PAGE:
Dr. Mark Humphrys

School of Computing. Dublin City University.

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"Why on earth would I link to you?" - Follow-up - In defence of Wikipedia

In defence of Wikipedia

Wikipedia has become my preferred destination for links. Yes there are major problems with it, and something much better could be imagined.

But on balance, it is better than the alternatives.

In defence of Wikipedia:

I link a lot to Wikipedia now. Yes I know it can be edited by anyone, and all information needs to be cross-checked, and entries regularly are vandalised, but here's why I still link to it:

  1. Vandals are usually discovered quickly, because so many people are watching the page. Re-load a little later and the vandalism is gone, and the vandal banned.
  2. Vandalism may be only a short-term problem. I trust that the software will improve so that, as on eBay, authors can build a long-term reputation, and we can choose views to see all authors, or only those above a certain quality. There are many software ways that Wikipedia can improve, and I think it will, and I can keep my links to it.
  3. Even where information is sketchy, I still link to Wikipedia for the external links sections, which is for many topics better quality, better maintained, and more up to date than other lists of links like Open Directory. View the Wikipedia link as a starting point for exploration, not a destination.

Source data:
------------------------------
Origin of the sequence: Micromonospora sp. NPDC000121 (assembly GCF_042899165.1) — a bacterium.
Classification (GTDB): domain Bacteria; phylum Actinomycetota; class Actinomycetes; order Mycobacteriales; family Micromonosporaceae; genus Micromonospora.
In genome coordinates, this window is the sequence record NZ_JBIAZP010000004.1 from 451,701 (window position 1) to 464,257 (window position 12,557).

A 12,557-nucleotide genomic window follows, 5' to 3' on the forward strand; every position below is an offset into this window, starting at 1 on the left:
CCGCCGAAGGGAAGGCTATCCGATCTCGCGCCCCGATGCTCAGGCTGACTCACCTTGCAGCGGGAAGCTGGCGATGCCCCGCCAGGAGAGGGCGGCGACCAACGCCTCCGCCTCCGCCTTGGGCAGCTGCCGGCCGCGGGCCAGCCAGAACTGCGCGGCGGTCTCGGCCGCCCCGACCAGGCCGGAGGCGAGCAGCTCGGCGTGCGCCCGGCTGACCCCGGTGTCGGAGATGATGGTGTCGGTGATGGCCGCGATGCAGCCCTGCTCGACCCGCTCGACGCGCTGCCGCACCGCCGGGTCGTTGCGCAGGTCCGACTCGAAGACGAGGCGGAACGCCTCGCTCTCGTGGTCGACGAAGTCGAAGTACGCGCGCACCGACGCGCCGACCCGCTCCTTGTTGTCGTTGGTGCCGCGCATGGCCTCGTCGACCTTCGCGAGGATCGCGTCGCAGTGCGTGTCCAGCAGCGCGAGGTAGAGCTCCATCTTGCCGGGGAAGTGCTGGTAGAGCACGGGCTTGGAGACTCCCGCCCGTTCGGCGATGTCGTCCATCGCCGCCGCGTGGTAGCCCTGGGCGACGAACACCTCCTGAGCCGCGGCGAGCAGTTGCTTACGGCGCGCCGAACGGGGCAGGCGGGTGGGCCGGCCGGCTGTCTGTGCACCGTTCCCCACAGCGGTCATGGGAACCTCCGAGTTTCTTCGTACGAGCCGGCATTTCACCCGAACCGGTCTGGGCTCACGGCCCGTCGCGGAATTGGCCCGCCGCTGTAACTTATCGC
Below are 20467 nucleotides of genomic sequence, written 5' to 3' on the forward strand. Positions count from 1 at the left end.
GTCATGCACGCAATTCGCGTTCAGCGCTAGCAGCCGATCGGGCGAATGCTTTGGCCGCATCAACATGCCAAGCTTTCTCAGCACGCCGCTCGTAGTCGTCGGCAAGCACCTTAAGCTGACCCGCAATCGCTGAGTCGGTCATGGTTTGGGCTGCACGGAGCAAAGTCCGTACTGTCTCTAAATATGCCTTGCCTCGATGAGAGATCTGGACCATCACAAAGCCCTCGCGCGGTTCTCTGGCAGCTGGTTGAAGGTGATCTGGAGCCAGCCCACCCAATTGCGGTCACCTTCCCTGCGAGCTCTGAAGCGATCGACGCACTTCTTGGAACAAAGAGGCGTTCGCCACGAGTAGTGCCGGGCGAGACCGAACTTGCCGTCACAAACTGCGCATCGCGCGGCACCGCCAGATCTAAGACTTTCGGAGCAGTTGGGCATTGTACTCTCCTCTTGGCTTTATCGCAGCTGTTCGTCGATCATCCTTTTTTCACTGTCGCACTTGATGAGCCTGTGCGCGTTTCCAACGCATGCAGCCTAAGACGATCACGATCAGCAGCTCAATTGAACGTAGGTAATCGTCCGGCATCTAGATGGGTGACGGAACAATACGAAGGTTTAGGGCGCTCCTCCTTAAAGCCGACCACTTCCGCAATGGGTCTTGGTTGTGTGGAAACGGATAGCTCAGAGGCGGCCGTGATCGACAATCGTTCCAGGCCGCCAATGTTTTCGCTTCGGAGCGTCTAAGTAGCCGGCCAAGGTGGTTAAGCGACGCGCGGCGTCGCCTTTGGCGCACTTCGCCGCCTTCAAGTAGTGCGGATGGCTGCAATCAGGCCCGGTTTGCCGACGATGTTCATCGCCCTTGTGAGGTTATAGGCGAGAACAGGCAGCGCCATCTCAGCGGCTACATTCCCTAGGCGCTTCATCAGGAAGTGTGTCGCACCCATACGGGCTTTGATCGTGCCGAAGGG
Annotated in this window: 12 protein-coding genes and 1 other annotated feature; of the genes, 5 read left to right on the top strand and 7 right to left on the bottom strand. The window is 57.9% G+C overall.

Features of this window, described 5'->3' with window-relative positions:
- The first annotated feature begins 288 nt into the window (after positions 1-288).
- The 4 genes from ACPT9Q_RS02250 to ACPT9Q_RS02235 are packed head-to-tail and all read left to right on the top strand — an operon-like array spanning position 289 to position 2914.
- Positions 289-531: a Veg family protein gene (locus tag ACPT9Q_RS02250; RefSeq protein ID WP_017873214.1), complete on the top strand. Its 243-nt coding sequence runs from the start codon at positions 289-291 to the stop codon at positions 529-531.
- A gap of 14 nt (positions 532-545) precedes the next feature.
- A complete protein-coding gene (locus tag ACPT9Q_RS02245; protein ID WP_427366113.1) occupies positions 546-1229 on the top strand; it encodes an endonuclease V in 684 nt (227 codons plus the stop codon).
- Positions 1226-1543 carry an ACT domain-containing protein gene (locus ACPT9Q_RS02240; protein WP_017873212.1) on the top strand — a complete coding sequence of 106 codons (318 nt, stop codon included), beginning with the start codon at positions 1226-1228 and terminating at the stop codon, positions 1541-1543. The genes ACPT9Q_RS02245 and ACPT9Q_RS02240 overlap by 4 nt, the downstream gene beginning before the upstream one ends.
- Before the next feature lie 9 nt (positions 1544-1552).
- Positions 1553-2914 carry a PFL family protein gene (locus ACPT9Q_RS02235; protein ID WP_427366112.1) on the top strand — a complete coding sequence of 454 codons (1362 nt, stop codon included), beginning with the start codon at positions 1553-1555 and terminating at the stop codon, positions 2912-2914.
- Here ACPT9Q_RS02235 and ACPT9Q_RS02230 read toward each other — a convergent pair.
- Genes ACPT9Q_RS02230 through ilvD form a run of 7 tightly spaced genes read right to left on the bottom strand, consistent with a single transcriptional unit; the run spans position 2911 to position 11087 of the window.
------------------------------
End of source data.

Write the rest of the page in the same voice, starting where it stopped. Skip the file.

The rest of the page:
4. Wikipedia is so up-to-date because so many people are always working on it. Whereas some other resources or lists of links may only get updated every few months or even years.
  5. Links are so simple in format:
    that: (1) you can actually guess them, and: (2) it looks like they will never need to be changed, whereas hierarchies like Open Directory re-organise their directory structures regularly and break links.

Criticism of Wikipedia

Wikipedia is flawed, but better than the alternatives:

The whole Wikipedia debate points out that, even today, so many years after the start of the Web, there is still no perfect site to link to.

Alternatives to Wikipedia

Could you cite Wikipedia in a paper?

Answer: No.

Use Wikipedia as a starting point to find a real, stable, author-identified source that you can cite.

Wikipedia themselves say: "Normal academic usage of Wikipedia .. is for getting the general facts of a problem and to gather keywords, references and bibliographical pointers, but not as a source in itself."

"Professor Wikipedia" shows up many of Wikipedia's flaws.
(And yet everyone is at his class, and no one is at Professor Britannica's lectures.)
Warning: Some vulgarity.

Against Wikipedia

Despite all the above, I think I should close by being negative.


A classic example:
Vandalism on 5 Aug 2014 of the entry for football's Nigel Clough.
It is a joke about something Sean Bean said.

Despite being reverted within 4 minutes the vandalism still made it into Google search results.
(Which by the way shows that not even linking to a Google search is safe!)

Michael Scott explains why Wikipedia is great.
(And yet I link to his Wikipedia entry. Argh! Please get me something better.)

ancientbrain.com      w2mind.org      humphrysfamilytree.com

On the Internet since 1987.

Wikipedia: Sometimes I link to Wikipedia. I have written something In defence of Wikipedia. It is often a useful starting point but you cannot trust it. Linking to it is like linking to a Google search. A starting point, not a destination. I automatically highlight in red all links to Wikipedia and Google search and other possibly-unreliable user-generated content.